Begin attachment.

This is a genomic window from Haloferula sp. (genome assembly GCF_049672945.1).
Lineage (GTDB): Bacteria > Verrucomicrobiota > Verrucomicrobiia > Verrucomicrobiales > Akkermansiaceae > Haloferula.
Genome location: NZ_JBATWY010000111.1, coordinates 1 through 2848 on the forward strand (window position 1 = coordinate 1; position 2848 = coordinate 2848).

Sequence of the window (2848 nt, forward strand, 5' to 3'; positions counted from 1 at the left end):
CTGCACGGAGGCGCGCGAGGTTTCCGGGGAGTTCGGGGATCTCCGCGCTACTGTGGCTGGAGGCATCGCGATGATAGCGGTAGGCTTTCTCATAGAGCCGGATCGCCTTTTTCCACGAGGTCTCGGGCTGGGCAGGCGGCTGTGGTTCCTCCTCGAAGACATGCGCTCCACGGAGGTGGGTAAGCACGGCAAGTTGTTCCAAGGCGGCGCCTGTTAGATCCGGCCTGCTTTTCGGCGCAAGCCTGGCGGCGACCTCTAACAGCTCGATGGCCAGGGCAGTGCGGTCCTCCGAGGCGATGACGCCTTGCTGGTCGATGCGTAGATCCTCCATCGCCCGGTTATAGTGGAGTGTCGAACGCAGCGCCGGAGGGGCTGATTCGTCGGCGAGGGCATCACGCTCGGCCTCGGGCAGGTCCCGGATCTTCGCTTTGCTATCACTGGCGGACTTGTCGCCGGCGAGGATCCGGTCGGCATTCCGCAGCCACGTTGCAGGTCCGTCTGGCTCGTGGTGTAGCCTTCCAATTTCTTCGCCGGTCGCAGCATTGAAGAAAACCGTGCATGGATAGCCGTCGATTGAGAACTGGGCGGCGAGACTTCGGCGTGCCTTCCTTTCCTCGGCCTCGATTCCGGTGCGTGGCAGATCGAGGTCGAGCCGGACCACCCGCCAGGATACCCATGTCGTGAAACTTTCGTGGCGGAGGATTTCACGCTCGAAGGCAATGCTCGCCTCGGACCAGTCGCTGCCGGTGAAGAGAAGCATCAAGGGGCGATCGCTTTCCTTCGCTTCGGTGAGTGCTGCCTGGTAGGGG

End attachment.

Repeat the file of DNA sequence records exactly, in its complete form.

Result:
This is a genomic window from Haloferula sp. (genome assembly GCF_049672945.1).
Lineage (GTDB): Bacteria > Verrucomicrobiota > Verrucomicrobiia > Verrucomicrobiales > Akkermansiaceae > Haloferula.
Genome location: NZ_JBATWY010000111.1, coordinates 1 through 2848 on the forward strand (window position 1 = coordinate 1; position 2848 = coordinate 2848).

Sequence of the window (2848 nt, forward strand, 5' to 3'; positions counted from 1 at the left end):
CTGCACGGAGGCGCGCGAGGTTTCCGGGGAGTTCGGGGATCTCCGCGCTACTGTGGCTGGAGGCATCGCGATGATAGCGGTAGGCTTTCTCATAGAGCCGGATCGCCTTTTTCCACGAGGTCTCGGGCTGGGCAGGCGGCTGTGGTTCCTCCTCGAAGACATGCGCTCCACGGAGGTGGGTAAGCACGGCAAGTTGTTCCAAGGCGGCGCCTGTTAGATCCGGCCTGCTTTTCGGCGCAAGCCTGGCGGCGACCTCTAACAGCTCGATGGCCAGGGCAGTGCGGTCCTCCGAGGCGATGACGCCTTGCTGGTCGATGCGTAGATCCTCCATCGCCCGGTTATAGTGGAGTGTCGAACGCAGCGCCGGAGGGGCTGATTCGTCGGCGAGGGCATCACGCTCGGCCTCGGGCAGGTCCCGGATCTTCGCTTTGCTATCACTGGCGGACTTGTCGCCGGCGAGGATCCGGTCGGCATTCCGCAGCCACGTTGCAGGTCCGTCTGGCTCGTGGTGTAGCCTTCCAATTTCTTCGCCGGTCGCAGCATTGAAGAAAACCGTGCATGGATAGCCGTCGATTGAGAACTGGGCGGCGAGACTTCGGCGTGCCTTCCTTTCCTCGGCCTCGATTCCGGTGCGTGGCAGATCGAGGTCGAGCCGGACCACCCGCCAGGATACCCATGTCGTGAAACTTTCGTGGCGGAGGATTTCACGCTCGAAGGCAATGCTCGCCTCGGACCAGTCGCTGCCGGTGAAGAGAAGCATCAAGGGGCGATCGCTTTCCTTCGCTTCGGTGAGTGCTGCCTGGTAGGGG